Facebook cares about you, yes you, so much it won't give up on India

Mark Zuckerberg responds to India's Free Basics ban

Facebook CEO Mark Zuckerberg has taken to Facebook – of course! – to vent about India's decision to ban its neo-colonialist virtual land grab Free Basics internet-on-ramp.

His post is written in earnest-ese and makes three points:

  • Facebook is not the only entity trying to help India who will be hurt by India's decision to can Free Basics;
  • Facebook will keep trying to help more people in India, and everywhere, get online because getting online brings prosperity;
  • Facebook cares about you. Yes, even you. Which is why Facebook is going to ridiculous lengths to provide internet connections all over the planet and especially in its poor parts.

Just how Facebook will continue to pursue its aim of connecting Indian mobile phone users to the internet isn't explained, but the post does mention Facebook's efforts to deliver the web with “solar-powered planes, satellites and lasers”.

Nor does the post consider the wider implications of India's ruling, which on face value prohibits zero-rating content of any sort under any circumstances. That could well be problematic because India is not yet a nation in which download allowances are enormous. Around the world, internet service providers and telcos sometimes strike deals to zero-rate certain content so that downloads don't count against download allowances.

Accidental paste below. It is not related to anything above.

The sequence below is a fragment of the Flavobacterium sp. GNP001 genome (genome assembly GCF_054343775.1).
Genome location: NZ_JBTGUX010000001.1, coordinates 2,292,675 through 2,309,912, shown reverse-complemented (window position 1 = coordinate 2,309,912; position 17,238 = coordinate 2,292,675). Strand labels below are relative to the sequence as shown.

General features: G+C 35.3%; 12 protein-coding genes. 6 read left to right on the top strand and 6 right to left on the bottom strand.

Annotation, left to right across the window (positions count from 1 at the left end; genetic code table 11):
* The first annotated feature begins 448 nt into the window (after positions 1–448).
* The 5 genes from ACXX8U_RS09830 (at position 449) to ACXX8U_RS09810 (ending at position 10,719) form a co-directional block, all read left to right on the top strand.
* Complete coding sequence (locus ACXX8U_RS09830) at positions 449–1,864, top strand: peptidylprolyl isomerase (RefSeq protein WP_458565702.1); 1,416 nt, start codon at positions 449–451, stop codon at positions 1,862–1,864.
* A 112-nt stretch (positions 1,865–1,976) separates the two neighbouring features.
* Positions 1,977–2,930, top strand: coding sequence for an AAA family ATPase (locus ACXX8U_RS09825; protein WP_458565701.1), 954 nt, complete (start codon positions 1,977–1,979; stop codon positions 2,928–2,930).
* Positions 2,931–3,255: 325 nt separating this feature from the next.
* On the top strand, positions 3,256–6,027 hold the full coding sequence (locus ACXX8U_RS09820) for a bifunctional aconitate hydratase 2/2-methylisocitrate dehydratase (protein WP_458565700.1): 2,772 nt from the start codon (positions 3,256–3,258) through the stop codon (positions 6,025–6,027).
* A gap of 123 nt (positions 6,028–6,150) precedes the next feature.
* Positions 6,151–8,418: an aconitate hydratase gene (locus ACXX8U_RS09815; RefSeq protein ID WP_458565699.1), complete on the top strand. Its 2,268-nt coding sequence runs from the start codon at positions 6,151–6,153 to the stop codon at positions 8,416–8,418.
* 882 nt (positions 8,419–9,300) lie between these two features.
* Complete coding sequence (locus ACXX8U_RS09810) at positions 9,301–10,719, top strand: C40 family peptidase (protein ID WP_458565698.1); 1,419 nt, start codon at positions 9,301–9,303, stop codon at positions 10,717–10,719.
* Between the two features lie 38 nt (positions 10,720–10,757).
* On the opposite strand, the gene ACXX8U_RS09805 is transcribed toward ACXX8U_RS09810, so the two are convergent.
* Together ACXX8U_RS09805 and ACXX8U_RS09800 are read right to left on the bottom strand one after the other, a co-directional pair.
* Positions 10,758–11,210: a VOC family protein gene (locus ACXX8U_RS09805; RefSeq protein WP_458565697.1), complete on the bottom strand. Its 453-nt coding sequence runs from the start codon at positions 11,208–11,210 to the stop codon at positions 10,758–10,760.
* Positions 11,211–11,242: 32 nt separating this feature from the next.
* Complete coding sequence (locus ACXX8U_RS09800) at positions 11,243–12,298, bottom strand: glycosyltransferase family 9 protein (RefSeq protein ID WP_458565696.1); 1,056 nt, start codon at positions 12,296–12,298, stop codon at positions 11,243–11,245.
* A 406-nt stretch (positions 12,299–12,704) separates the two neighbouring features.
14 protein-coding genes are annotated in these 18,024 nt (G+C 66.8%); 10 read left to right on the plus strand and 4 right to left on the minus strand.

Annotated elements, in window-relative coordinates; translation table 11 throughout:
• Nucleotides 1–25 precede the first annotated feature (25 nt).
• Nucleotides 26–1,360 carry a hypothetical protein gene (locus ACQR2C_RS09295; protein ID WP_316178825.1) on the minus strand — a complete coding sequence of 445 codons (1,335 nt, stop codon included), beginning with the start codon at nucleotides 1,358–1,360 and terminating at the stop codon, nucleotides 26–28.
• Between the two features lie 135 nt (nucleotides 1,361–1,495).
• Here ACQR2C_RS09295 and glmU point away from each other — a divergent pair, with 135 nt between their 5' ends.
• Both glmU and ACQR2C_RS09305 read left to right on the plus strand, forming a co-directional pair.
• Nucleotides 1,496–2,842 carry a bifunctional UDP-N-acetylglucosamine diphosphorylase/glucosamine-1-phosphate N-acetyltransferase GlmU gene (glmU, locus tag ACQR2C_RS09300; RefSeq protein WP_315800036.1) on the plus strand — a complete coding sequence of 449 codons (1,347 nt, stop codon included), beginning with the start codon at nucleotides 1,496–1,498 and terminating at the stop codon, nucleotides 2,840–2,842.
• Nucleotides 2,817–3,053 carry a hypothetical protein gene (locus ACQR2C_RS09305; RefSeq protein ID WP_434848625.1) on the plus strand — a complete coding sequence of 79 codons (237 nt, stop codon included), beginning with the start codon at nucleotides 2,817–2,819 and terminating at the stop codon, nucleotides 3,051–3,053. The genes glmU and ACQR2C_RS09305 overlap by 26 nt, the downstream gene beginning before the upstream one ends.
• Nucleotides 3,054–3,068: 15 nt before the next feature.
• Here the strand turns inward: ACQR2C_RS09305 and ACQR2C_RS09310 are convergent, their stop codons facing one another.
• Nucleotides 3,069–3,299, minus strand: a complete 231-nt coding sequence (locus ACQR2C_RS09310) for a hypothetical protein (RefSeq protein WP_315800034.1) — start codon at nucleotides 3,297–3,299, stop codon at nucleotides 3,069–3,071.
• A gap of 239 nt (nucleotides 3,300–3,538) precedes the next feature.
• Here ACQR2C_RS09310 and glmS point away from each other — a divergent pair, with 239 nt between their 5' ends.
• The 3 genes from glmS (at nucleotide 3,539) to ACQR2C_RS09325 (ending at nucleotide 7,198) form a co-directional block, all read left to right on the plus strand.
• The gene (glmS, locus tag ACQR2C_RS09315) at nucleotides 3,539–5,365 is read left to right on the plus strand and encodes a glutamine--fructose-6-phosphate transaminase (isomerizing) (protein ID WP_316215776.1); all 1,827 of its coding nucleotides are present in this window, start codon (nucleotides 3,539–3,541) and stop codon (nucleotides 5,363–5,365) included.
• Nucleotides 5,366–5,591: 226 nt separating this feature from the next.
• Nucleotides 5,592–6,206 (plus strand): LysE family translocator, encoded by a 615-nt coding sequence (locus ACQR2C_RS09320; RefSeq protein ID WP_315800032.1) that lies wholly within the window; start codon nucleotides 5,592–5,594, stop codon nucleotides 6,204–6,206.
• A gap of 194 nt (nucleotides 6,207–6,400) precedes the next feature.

Your correspondent's Australian ISP, for example, zero-rated streaming video from the public broadcaster ABC, mostly for competitive advantage but partly with an eye on the public service argument. India looks to have made that arrangement impossible. My ISP later zero-rated Netflix when it launched in Australia, a decision made possible in part because it owns sufficient network capacity to carry the traffic and felt that zero-rating would be a differentiator. India looks to have taken away that competitive option from its own ISPs. ®


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